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« Today does climate sensitivity | Main | Hefce misuses public funds »

What goes around...

It has long been noted that country landowners are using wind farms to make small (and large) fortunes at the expense of the poor. The big political parties are relaxed about this of course, and no doubt the landowners are pretty pleased about it too. However, things may be changing:

THE leader of the Scottish ­Government review of landownership yesterday pledged to examine ways of redistributing the cash wealthy lairds make from wind farms to benefit the less-advantaged.

Alison Elliot, chair of the Land Reform Review Group (LRRG), said the issue would be investigated amid concerns that aristo­crats are benefiting from the renewables revolution while the poor grapple with fuel ­poverty.

This will be interesting. The poor will still be fleeced for the fuel bills, and then the money will be clawed back in some way and handed out, no doubt to "community groups" or other politically connected bodies.

The winners will be the bureaucrats, as ever.

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Reader Comments (23)

If the land owners didn't make loads of money from the wind farms, then what would be their incentive for building them?

May 16, 2013 at 5:10 PM | Unregistered CommenterJames Evans

The only solution would be to remove the subsidies all together. Then not a single wind turbine or solar panel would be erected. An alternative solution would be to make the owners of intermittent generators build an equal capacity of despatchable generators and provide firming generation. This would have the same good result.

May 16, 2013 at 5:32 PM | Registered CommenterPhillip Bratby

They're aware wind is suffering terrible PR. This is just 'feel-good' spin, designed to divert attention from the fact the damn things fleece everyone else and are bloody useless.

May 16, 2013 at 5:38 PM | Unregistered Commentercheshirered

Remove the subsidies. Problem solved.

May 16, 2013 at 5:40 PM | Unregistered Commenterfenbeagle

How about bringing in a windfall tax?

May 16, 2013 at 6:47 PM | Unregistered CommenterTimozweb

To those rent seeking insiders who have been sopping up the public's money for their landscape destroying monuments to hype:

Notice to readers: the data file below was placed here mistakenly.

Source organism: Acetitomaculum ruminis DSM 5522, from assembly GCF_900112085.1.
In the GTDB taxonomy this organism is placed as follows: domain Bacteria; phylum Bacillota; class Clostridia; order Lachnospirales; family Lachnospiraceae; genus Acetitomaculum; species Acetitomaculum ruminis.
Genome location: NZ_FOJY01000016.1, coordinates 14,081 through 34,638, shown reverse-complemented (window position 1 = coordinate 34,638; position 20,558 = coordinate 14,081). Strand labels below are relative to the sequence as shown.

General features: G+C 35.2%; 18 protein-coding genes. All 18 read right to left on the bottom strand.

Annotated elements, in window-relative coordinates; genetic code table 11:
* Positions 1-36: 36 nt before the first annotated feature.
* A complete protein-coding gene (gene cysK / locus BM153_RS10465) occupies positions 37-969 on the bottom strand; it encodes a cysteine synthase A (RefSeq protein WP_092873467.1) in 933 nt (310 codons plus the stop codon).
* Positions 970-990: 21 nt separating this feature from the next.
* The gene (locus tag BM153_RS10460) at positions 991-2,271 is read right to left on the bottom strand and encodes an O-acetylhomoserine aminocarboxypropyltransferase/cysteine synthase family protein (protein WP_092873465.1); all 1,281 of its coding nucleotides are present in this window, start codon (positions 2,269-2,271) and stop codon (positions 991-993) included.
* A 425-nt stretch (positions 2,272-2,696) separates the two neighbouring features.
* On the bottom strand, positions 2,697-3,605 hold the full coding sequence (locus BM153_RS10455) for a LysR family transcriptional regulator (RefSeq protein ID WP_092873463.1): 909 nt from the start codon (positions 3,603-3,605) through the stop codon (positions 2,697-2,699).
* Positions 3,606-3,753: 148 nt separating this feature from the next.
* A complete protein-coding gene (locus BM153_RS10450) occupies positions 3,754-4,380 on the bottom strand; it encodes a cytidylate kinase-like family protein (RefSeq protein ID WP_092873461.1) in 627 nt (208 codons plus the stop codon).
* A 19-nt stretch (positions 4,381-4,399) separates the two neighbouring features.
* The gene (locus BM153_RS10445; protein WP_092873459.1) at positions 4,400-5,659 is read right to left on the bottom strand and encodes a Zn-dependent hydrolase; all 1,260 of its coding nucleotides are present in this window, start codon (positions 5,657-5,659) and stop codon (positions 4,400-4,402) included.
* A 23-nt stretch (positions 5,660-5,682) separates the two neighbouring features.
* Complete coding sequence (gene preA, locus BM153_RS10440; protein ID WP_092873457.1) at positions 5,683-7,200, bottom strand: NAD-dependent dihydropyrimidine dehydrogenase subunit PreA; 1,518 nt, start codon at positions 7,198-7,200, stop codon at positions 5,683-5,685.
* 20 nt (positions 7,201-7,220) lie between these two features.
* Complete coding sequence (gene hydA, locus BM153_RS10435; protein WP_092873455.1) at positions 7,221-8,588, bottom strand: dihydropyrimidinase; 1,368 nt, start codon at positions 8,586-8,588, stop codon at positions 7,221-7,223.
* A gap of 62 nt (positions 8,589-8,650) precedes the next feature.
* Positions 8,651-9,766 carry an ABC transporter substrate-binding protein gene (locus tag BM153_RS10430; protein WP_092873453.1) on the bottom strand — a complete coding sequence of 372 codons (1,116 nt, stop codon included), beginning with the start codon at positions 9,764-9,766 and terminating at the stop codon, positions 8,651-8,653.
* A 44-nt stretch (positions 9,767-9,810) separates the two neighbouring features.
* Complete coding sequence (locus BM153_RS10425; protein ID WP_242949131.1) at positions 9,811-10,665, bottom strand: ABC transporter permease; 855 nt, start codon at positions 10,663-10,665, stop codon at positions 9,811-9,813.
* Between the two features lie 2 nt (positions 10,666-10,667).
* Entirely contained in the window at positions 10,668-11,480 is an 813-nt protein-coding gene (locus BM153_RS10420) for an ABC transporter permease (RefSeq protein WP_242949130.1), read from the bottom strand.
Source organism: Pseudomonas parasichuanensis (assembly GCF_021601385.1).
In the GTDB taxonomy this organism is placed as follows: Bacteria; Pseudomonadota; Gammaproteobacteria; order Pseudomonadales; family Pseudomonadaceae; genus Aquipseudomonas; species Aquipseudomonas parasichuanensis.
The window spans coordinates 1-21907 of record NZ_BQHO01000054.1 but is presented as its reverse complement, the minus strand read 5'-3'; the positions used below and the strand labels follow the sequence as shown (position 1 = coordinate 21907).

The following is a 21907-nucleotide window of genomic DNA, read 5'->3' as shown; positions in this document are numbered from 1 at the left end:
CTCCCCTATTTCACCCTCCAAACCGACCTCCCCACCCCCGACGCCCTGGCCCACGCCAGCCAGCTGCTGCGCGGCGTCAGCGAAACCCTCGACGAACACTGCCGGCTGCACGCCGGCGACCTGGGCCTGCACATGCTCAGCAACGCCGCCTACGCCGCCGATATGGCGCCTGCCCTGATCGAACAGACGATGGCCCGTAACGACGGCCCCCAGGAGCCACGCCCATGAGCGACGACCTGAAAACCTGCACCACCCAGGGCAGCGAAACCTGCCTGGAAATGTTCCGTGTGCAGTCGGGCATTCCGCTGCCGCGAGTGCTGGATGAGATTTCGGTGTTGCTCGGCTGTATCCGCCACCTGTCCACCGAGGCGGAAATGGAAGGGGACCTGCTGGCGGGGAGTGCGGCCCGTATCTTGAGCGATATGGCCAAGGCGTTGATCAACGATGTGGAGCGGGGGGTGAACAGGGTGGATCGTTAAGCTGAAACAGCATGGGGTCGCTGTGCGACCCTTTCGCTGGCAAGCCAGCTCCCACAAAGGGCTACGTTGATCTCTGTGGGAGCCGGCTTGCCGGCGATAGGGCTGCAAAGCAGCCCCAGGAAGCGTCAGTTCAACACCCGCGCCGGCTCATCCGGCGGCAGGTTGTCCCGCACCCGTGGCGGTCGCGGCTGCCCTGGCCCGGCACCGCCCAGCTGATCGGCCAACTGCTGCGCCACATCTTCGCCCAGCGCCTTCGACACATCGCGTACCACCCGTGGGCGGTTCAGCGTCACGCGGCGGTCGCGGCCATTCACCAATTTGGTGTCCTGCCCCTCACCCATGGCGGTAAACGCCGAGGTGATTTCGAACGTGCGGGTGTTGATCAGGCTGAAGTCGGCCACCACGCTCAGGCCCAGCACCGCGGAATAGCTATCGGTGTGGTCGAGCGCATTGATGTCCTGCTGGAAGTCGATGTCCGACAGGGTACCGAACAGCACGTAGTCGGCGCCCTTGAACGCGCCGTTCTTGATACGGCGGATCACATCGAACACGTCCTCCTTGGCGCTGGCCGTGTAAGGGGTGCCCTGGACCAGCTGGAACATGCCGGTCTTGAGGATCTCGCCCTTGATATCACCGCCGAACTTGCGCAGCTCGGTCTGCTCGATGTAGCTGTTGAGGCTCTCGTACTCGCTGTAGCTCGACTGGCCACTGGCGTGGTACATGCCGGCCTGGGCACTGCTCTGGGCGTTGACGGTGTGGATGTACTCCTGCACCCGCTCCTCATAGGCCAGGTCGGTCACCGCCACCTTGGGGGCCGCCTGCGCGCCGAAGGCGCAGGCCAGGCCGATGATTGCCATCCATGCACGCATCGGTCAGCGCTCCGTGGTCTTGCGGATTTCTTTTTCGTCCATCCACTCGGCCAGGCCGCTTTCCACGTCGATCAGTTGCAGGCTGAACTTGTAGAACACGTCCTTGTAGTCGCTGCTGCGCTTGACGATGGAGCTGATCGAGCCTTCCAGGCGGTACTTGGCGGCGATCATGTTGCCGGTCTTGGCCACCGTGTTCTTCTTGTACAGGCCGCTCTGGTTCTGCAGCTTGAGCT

May 16, 2013 at 7:14 PM | Unregistered Commenterhunter

What I don't understand is, if you or I had a house on land that was needed for development, we would be the subject of a compulsary purchase order.

Why are land owners not subject to the same process?

May 16, 2013 at 7:39 PM | Unregistered CommenterMr Bliss

Either stop the subsidies or require renewable energy to behave exactly like conventional sources - prevent them from dumping energy into the grid. There already is a way wealthy people have some of their income redistributed and that is through income tax and national insurance.

Politicians decided to throw our money at this problem and it was always going to benefit those who have land on which to construct the windmills at the expense of everybody else.

May 16, 2013 at 7:39 PM | Unregistered CommenterGareth

The way to solve the problem with windmills is to demand that energy supplied to the grid has a maximum peak to mean ratio. Mathematically, this is a low pass filter so that wind energy doesn't destabilise the grid.

We should do this by retrospective legislation whilst mediating the pump storage or other means of absorbing peaks of energy output. It can be financed by a levy on the earnings so the investment can be done over the next decade.

The civil engineering is enormous, involving flooding much of the Lake District and the Scottish sea lochs with 700 feet deep dams. But it's the only way the windmills can save any fossil fuel use.

The Germans are doing the same. Spain has already done it and Denmark uses Nordic hydro to dump the peaks and has done so since 2005 whilst pretending it hasn't.

May 16, 2013 at 8:06 PM | Unregistered CommenterAlecM

The thread running through many of the topics that we discuss here is that the Government uses taxpayers' money to bribe people to implement policy. The policy is normally so terminally stupid that it would stand no chance on its own merits.

The people who are bribed are normally those who can provide money, land or influence. The payback is usually huge at enormous cost to the taxpayer.

In order to grease the wheels of this corruption, an endless number of organisations are subsidised, again at the expense of the taxpayer. These bodies pretend to be independent experts and their role is to promote the political objectives and intensely stupid policies. The MSM is happy to perpetuate the nonsense because as we see, the same people are involved throughout.

The taxpayers have no voice since all of the political elite are busy fleecing them.

May 16, 2013 at 9:46 PM | Unregistered CommenterSchrodinger's Cat


Spot on. How do we stop it?